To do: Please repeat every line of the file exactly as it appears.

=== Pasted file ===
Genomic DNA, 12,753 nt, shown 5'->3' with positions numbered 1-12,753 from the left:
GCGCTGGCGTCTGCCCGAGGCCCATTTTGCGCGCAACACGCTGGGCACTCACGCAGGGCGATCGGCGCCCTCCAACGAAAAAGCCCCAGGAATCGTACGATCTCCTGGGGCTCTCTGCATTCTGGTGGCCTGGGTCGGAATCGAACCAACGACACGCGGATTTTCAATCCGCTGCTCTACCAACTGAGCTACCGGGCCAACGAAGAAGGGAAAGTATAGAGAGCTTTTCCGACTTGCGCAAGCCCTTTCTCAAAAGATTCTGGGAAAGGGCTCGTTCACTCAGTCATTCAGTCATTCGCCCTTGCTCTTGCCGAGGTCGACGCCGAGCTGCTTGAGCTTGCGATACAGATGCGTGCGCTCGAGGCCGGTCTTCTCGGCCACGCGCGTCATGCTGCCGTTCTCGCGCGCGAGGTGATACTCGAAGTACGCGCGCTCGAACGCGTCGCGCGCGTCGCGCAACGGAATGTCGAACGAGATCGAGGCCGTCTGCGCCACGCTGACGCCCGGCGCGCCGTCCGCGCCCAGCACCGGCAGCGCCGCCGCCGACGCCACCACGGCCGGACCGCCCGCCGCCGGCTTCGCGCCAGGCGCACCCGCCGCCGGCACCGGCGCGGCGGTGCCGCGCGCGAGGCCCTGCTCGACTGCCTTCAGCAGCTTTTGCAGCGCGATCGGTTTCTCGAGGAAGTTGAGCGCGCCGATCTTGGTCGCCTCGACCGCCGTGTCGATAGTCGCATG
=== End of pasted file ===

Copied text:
Genomic DNA, 12,753 nt, shown 5'->3' with positions numbered 1-12,753 from the left:
GCGCTGGCGTCTGCCCGAGGCCCATTTTGCGCGCAACACGCTGGGCACTCACGCAGGGCGATCGGCGCCCTCCAACGAAAAAGCCCCAGGAATCGTACGATCTCCTGGGGCTCTCTGCATTCTGGTGGCCTGGGTCGGAATCGAACCAACGACACGCGGATTTTCAATCCGCTGCTCTACCAACTGAGCTACCGGGCCAACGAAGAAGGGAAAGTATAGAGAGCTTTTCCGACTTGCGCAAGCCCTTTCTCAAAAGATTCTGGGAAAGGGCTCGTTCACTCAGTCATTCAGTCATTCGCCCTTGCTCTTGCCGAGGTCGACGCCGAGCTGCTTGAGCTTGCGATACAGATGCGTGCGCTCGAGGCCGGTCTTCTCGGCCACGCGCGTCATGCTGCCGTTCTCGCGCGCGAGGTGATACTCGAAGTACGCGCGCTCGAACGCGTCGCGCGCGTCGCGCAACGGAATGTCGAACGAGATCGAGGCCGTCTGCGCCACGCTGACGCCCGGCGCGCCGTCCGCGCCCAGCACCGGCAGCGCCGCCGCCGACGCCACCACGGCCGGACCGCCCGCCGCCGGCTTCGCGCCAGGCGCACCCGCCGCCGGCACCGGCGCGGCGGTGCCGCGCGCGAGGCCCTGCTCGACTGCCTTCAGCAGCTTTTGCAGCGCGATCGGTTTCTCGAGGAAGTTGAGCGCGCCGATCTTGGTCGCCTCGACCGCCGTGTCGATAGTCGCATG